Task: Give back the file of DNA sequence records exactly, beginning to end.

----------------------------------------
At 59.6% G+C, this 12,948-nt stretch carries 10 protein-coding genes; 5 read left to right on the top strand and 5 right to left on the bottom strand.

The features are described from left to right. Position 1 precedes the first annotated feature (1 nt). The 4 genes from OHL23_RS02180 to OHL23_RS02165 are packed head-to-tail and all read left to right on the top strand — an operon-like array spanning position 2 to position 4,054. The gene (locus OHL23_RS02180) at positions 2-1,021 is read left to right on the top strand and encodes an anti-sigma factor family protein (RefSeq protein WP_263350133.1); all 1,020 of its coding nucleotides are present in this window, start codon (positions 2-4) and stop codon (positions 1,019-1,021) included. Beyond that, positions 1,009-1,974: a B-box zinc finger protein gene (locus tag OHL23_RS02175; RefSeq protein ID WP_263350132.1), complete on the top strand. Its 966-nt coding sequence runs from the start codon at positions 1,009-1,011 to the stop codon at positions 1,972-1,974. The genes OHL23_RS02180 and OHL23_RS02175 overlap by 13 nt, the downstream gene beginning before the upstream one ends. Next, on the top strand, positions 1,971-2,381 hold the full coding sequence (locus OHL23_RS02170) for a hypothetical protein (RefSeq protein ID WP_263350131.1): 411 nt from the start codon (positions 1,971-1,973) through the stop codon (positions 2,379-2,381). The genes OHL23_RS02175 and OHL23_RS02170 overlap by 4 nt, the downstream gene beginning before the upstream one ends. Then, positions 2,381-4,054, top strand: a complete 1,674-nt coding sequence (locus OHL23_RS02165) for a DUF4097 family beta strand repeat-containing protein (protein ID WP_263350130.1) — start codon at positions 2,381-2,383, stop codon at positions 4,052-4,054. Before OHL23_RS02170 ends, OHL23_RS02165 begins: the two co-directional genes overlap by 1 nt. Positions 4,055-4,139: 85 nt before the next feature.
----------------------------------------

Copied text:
At 59.6% G+C, this 12,948-nt stretch carries 10 protein-coding genes; 5 read left to right on the top strand and 5 right to left on the bottom strand.

The features are described from left to right. Position 1 precedes the first annotated feature (1 nt). The 4 genes from OHL23_RS02180 to OHL23_RS02165 are packed head-to-tail and all read left to right on the top strand — an operon-like array spanning position 2 to position 4,054. The gene (locus OHL23_RS02180) at positions 2-1,021 is read left to right on the top strand and encodes an anti-sigma factor family protein (RefSeq protein WP_263350133.1); all 1,020 of its coding nucleotides are present in this window, start codon (positions 2-4) and stop codon (positions 1,019-1,021) included. Beyond that, positions 1,009-1,974: a B-box zinc finger protein gene (locus tag OHL23_RS02175; RefSeq protein ID WP_263350132.1), complete on the top strand. Its 966-nt coding sequence runs from the start codon at positions 1,009-1,011 to the stop codon at positions 1,972-1,974. The genes OHL23_RS02180 and OHL23_RS02175 overlap by 13 nt, the downstream gene beginning before the upstream one ends. Next, on the top strand, positions 1,971-2,381 hold the full coding sequence (locus OHL23_RS02170) for a hypothetical protein (RefSeq protein ID WP_263350131.1): 411 nt from the start codon (positions 1,971-1,973) through the stop codon (positions 2,379-2,381). The genes OHL23_RS02175 and OHL23_RS02170 overlap by 4 nt, the downstream gene beginning before the upstream one ends. Then, positions 2,381-4,054, top strand: a complete 1,674-nt coding sequence (locus OHL23_RS02165) for a DUF4097 family beta strand repeat-containing protein (protein ID WP_263350130.1) — start codon at positions 2,381-2,383, stop codon at positions 4,052-4,054. Before OHL23_RS02170 ends, OHL23_RS02165 begins: the two co-directional genes overlap by 1 nt. Positions 4,055-4,139: 85 nt before the next feature.